We’ve all had experiences in life where we have piles upon piles of tasks expected of us. If you’re like me, you would have written them all down in a to-do list. Maybe you like to colour code and prioritise, or perhaps neat bullet points are more your style. One thing is for certain, at one point that lovely little to-do list you so lovingly created will seem to get steadily longer and longer as you complete one thing, and two more appear. The to-do list is like a hydra. You just lose more and more energy as you chop and hack and slice away at the tasks before you, never truly finishing the beast. Over-organisation can so easily become your own worst enemy.
This is where I present to you the so-called hero of our tale, the to-done list, and convince you why it is the friend you never knew you had.
It is fundamentally quite simple. At the end of the day, whether that be before you go to sleep or when you have finished work, you write a list of all the things you have achieved. All the things that you have done. That can range from important tasks like ‘I handed in my report’ to less critical, but still meaningful, activities like ‘I made my graph red’ or even ‘today I washed my hair’ or ‘I sent a message to that friend I’ve been meaning to talk to for a while’. These things, both large and little, have been achievements. Heck, some days I’ve written down brushing my teeth and eating lunch as my achievements because on those days I needed to see that I had at least done something.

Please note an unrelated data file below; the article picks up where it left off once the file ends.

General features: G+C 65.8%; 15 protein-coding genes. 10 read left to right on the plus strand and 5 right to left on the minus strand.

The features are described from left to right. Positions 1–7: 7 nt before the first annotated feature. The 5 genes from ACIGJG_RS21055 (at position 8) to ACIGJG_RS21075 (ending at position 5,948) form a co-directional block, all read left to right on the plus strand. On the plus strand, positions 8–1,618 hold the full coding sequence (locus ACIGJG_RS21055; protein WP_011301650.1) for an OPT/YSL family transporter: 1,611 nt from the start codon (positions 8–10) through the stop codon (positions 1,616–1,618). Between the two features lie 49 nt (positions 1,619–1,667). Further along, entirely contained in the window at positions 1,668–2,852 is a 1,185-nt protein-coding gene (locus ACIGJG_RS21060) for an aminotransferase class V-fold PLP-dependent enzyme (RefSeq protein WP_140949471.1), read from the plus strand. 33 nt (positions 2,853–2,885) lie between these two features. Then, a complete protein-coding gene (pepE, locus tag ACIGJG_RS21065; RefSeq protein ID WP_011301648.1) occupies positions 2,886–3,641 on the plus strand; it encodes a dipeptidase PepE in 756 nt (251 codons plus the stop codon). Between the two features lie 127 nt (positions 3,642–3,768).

It’s also a good reflection activity, as I’m sure most reading this will not remember every little detail of the day they’ve had before they go to bed. A to-done list picks out the good bits and shows you that you are worthwhile. Look at all the things you’ve done today! Sometimes it may not feel like it, but every single day you are alive you have victories, and it’s important to remember that.
So, I say replace those to-do lists with to-done lists. It’s still practical as it keeps a track of our journey. If you need to send an email and it’s really important, and you shouldn’t forget it, then of course writing a reminder can be useful. However, getting into the mindset of enjoying writing your lists and knowing you’ve achieved means that most of the time, you don’t forget. There have been times when I’ve actively done more tasks so that I can write them on my list. I couldn’t wait to write those emails, or clean my room, or message those friends. Instead of listing things you haven’t done yet, which at low points can just feel like your list of failures so far, it is purely a list of your successes. In this hell-world of Impostor Syndrome, seeing our achievements on paper, on a daily basis, can really help out.